The schematic of FIG. 6 illustrates the geometry of the separately rotating fixture 40 and grinder 60. The insert 10 is schematically shown mounted within face 44 of the fixture body 42 with the orientation such that area 17 (and notched area 30) of the polycrystalline disc 13 and tungsten carbide body 12 has the deepest penetration. The offset or eccentric axis 48 of the disc with respect to axis 43 of the fixture is such that the grinder grinds progressively less on opposite sides of area 17 of the disc 13. As illustrated schematically, when the insert body is positioned as shown with respect to the grinder 60, the deepest penetration "a" grinds out the notches in the insert body 12 (indicated as 30 in FIGS. 1 and 2). When the fixture body 42 is rotated 90 degrees to position "b" the grinder grinds out less material, the grinding wheel eventually running away from the insert. The peripheral edge 64 of the grinding wheel 60 is completely free of the wheel at position "c" again contacting the wheel when the fixture rotates around to the "d" position back towards the deepest penetration as shown at position "a". Again the amount of distance "B" determines the depth of penetration of the grinding wheel 60 at insert position "a".

FIG. 7 illustrates the insert body 12 after grind showing the amount of grind (72) in the insert body 12 along surface 22 and the amount of grind in the braze 18 and the substrate 16 of the polycrystalline disc 13. The eccentricity causing the grinding wheel to grind out progressively less as the fixture 40 is rotated again due to the eccentricities between the disc 13 and the axis of the fixture 40.

The FIG. 8 section view illustrates the ground out portion, the deepest portion being shown at "a" the grinding wheel running out of the intersection 20 as it approaches position "b" and "d".

It will of course be realized that various modifications can be made in the design and operation of the present invention without departing from the spirit thereof. Thus while the principal preferred construction and mode of operation of the invention have been explained in what is not considered to represent its best embodiments which have been illustrated and described. It should be understood that within the scope of appended claims the invention may be practiced otherwise than as specifically illustrated and described.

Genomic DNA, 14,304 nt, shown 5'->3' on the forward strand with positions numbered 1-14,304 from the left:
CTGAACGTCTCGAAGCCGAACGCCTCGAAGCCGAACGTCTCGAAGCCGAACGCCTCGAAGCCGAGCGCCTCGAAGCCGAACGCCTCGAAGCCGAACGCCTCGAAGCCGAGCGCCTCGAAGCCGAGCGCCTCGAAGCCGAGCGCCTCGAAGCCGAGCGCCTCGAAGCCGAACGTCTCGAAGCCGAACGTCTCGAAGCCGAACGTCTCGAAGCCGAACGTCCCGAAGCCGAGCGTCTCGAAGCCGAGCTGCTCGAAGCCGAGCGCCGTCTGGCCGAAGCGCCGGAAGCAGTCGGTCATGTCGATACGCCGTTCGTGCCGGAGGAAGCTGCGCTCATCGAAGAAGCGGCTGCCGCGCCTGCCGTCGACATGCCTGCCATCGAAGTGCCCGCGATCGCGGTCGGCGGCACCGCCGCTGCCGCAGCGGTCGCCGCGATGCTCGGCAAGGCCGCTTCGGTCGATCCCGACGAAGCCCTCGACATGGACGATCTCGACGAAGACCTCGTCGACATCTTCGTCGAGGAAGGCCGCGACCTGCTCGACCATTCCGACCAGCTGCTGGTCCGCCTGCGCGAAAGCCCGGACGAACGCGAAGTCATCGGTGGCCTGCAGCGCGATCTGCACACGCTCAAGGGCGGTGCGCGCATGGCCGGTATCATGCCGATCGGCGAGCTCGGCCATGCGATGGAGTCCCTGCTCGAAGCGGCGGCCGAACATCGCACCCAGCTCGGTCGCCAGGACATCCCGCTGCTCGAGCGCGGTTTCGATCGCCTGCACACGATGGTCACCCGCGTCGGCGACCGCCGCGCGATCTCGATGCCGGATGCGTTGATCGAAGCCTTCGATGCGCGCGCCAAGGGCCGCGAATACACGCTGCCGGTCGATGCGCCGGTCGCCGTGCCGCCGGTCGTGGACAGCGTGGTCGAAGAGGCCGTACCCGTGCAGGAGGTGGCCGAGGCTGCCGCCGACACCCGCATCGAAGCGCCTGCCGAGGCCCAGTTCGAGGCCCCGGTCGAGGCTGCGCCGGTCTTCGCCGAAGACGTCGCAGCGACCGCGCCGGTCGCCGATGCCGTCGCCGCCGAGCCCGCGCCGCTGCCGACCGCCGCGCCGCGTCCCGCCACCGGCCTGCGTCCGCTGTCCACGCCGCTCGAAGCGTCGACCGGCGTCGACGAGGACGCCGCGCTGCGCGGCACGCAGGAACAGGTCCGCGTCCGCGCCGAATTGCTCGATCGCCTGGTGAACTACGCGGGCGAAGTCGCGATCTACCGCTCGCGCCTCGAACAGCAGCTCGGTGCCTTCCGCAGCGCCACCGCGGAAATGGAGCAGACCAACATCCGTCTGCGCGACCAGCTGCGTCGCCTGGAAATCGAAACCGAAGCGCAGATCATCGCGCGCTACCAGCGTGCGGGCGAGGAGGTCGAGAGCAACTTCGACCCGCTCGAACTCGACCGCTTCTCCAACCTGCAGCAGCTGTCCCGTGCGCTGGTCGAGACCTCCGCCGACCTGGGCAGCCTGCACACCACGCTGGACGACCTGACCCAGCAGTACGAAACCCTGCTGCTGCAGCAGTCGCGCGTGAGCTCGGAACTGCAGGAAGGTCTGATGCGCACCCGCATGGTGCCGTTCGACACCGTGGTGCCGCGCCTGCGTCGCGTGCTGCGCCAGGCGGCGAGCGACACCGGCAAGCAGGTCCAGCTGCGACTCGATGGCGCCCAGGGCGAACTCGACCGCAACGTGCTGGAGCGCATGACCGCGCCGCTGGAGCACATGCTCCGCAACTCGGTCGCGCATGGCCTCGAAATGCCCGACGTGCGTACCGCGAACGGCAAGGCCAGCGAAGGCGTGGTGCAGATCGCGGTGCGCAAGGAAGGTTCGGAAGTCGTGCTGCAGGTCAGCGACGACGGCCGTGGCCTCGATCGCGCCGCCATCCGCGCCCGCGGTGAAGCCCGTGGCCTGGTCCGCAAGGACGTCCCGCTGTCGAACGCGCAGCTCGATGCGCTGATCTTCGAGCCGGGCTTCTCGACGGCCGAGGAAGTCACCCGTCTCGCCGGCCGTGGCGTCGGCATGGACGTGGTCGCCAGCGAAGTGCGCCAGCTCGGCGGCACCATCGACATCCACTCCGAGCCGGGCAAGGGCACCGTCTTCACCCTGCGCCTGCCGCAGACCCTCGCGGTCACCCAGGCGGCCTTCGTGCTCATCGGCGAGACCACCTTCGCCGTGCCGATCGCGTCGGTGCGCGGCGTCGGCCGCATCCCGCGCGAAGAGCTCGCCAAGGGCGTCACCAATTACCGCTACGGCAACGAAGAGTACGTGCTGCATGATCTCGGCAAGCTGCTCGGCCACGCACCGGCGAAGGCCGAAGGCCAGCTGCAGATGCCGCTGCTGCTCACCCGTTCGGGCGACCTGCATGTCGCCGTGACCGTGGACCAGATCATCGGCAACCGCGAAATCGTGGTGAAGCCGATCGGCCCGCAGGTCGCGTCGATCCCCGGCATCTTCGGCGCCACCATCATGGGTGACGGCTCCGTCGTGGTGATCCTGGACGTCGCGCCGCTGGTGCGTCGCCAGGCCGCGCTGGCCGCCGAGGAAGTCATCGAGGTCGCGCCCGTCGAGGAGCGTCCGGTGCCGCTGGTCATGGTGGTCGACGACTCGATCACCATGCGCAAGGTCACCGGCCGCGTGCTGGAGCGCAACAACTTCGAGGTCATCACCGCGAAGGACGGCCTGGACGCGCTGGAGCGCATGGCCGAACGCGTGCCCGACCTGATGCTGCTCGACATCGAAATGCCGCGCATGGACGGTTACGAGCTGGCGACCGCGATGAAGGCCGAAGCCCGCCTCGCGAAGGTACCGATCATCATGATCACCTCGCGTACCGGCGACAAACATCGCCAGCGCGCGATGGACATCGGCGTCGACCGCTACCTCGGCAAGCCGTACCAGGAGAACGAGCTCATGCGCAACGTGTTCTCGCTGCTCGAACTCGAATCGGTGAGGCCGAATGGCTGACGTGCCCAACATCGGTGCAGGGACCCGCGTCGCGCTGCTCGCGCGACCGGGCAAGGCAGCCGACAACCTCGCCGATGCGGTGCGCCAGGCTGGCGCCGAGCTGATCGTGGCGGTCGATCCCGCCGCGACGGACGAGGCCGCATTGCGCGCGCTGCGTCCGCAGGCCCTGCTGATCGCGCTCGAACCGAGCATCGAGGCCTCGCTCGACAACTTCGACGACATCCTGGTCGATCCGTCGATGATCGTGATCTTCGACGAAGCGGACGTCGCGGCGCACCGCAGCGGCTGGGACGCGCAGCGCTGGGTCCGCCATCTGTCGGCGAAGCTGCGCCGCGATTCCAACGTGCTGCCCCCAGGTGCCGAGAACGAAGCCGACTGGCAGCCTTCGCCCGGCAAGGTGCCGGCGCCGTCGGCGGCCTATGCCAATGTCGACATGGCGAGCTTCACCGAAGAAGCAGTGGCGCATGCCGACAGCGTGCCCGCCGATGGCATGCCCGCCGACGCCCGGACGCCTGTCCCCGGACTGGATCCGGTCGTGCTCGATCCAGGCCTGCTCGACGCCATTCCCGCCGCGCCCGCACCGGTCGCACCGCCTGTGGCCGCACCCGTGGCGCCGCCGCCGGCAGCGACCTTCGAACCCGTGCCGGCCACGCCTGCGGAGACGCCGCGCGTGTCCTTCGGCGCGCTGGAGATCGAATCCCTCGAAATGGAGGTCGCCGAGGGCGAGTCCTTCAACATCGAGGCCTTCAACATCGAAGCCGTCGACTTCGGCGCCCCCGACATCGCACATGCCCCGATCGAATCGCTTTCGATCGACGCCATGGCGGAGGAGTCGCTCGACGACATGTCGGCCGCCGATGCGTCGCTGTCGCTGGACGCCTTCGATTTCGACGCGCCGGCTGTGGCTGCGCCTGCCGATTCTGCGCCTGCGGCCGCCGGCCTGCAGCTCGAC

Patent Citations
Cited PatentFiling datePublication dateApplicantTitle
US4727945 *Dec 29, 1986Mar 1, 1988Strata Bit CorporationCutting element having diamond cutting blank reinforced by a shoulder
US4813187 *Jul 17, 1987Mar 21, 1989Korber AgMethod of grinding arcuate surfaces of workpieces
Referenced by
Citing PatentFiling datePublication dateApplicantTitle
US5060739 *Jan 26, 1990Oct 29, 1991Griffin Nigel DCutter assemblies for rotary drill bits, and method of manufacturing same
US5373908 *Mar 10, 1993Dec 20, 1994Baker Hughes IncorporatedChamfered cutting structure for downhole drilling
US5383527 *Sep 15, 1993Jan 24, 1995Smith International, Inc.Asymmetrical PDC cutter
US5934842 *Aug 7, 1997Aug 10, 1999Kennametal Inc.High-speed milling cutter with stress equilibrating arms
US5947216 *Nov 24, 1997Sep 7, 1999Smith International, Inc.Cutter assembly for rock bits with back support groove
US6302224May 13, 1999Oct 16, 2001Halliburton Energy Services, Inc.Drag-bit drilling with multi-axial tooth inserts
US6709318 *Jan 22, 2002Mar 23, 2004Oerlikon Geartec AgDual-grinding method for bar blades and grinding disc for carrying out said method
US7216565 *Mar 14, 2006May 15, 2007Baker Hughes IncorporatedMethods of manufacturing and repairing steel body rotary drill bits including support elements affixed to the bit body at least partially defining cutter pocket recesses
US7520345Mar 20, 2007Apr 21, 2009Baker Hughes IncorporatedFixed cutter rotary drill bit including support elements affixed to the bit body at least partially defining cutter pocket recesses
US7740090Mar 10, 2006Jun 22, 2010Smith International, Inc.Stress relief feature on PDC cutter
US7861808Mar 1, 2006Jan 4, 2011Smith International, Inc.Cutter for maintaining edge sharpness
US7950746 *Jun 16, 2006May 31, 2011Schlumberger Technology CorporationAttack tool for degrading materials
US8065935Feb 27, 2009Nov 29, 2011Baker Hughes IncorporatedMethod of manufacturing a rotary drill bit
US8863864May 26, 2011Oct 21, 2014Us Synthetic CorporationLiquid-metal-embrittlement resistant superabrasive compact, and related drill bits and methods
US8950519Sep 16, 2011Feb 10, 2015Us Synthetic CorporationPolycrystalline diamond compacts with partitioned substrate, polycrystalline diamond table, or both
Classifications
U.S. Classification175/431, 228/125, 407/118, 451/365, 175/435
International ClassificationE21B10/573, B24B3/60, E21B10/56
Cooperative ClassificationE21B10/573, B24B3/60, Y10T407/26
European ClassificationE21B10/573, B24B3/60
Legal Events
DateCodeEventDescription
May 4, 1999FPExpired due to failure to pay maintenance fee
Effective date: 19990219
Feb 21, 1999LAPSLapse for failure to pay maintenance fees
Sep 15, 1998REMIMaintenance fee reminder mailed
Mar 29, 1994FPAYFee payment
Year of fee payment: 4
Dec 18, 1989ASAssignment
Owner name: SMITH INTERNATIONAL, INC., A CORP. OF DE, TEXAS
Free format text: ASSIGNMENT OF ASSIGNORS INTEREST.;ASSIGNORS:PACKER, SCOTT;LOCKWOOD, MIKE;REEL/FRAME:005202/0351
Effective date: 19891206